The trials were run as follows. At 3 p.m. the day before the trials, the appropriate habitats were established in each container. Then the prey crabs (carapace width 1.45.0 mm) were removed from the holding tank, placed at the appropriate density in each of the containers, and acclimatized overnight. At 9 a.m. the day of the trial, predator crabs (carapace length 1523 mm) were introduced into the containers to initiate the trial. Predators were starved for 2448 hours prior to use in trials to standardize hunger levels. The predators were allowed to feed for 2 hours and then were removed and the number of surviving prey counted. Proportional predation was calculated for each trial.

The data was fitted to type I, type II, and type III functional response models and the best fit model was chosen. The functional response was a type II in all habitat types; however, the predation rate was lower at all prey densities in the shell habitat than in shell hash and sand (Fig. 3). This indicates that shell habitat provides a good refuge from predation, but that shell hash and sand do not. The functional response was a type II at both predator densities as well. The presence of a second predator decreased both the attack rate and the handling time, resulting in slightly lower predation rates at low prey densities and slightly higher at high prey densities when compared to the single predator treatment (Fig. 4). This indicates that predators may be interfering with each other's foraging.

figure 3, see caption
Figure 3.  Functional response of year-1 red king crabs to year-0 red king crabs in three different habitats in terms of A) proportional predation and B) number eaten.  Symbols represent the mean + SE.  Sand points are offset slightly.  Lines represent the type II functional response estimated by maximum likelihood.  One line is plotted for sand and shell hash because there was no difference in the functional response between those habitats.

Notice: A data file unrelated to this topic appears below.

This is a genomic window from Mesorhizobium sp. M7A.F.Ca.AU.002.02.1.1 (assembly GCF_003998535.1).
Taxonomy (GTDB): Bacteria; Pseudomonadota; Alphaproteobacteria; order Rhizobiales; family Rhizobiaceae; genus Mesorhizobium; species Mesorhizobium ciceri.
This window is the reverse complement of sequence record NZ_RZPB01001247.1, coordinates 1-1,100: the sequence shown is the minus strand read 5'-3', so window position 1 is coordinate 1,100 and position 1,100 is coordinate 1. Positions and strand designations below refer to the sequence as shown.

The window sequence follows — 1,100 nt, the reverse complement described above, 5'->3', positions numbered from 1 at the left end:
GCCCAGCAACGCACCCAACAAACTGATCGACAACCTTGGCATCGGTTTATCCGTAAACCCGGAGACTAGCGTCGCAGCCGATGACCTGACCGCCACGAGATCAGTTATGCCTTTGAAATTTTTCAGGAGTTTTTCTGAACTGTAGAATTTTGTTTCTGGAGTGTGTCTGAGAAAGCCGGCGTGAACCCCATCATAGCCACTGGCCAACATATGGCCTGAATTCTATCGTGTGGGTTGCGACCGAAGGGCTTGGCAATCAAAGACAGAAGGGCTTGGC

figure 3, see caption
Figure 4.  Functional response of year-1 red king crabs to year-0 red king crabs at two predator densities in terms of A) proportional predation and B) number eaten per predator.  Symbols represent the mean + SE, and the two predator points are offset slightly.  Lines represent the type II functional response estimated by maximum likelihood.

This work has implications for potential stock enhancement activities, as year-1 crabs could inhibit enhancement success though cannibalism on introduced year-0 crabs, especially given the destabilizing nature of the type II functional response.

Given these results, a moderate to high stocking density in complex habitat is the most likely to maximize survival of the crabs. However, more research needs to be done to examine whether the presence of alternative prey changes the functional response to a type III, for this would suggest that a low stocking density would be best. Additionally, as year-1 crabs have the potential to strongly influence the success of the next year class, it may be advisable to stock a given area only once every 2 years. Larger crabs are less effective predators on year-0 crabs, and crabs start to pod and move out of the most complex habitats during the second year.

By W. Christopher Long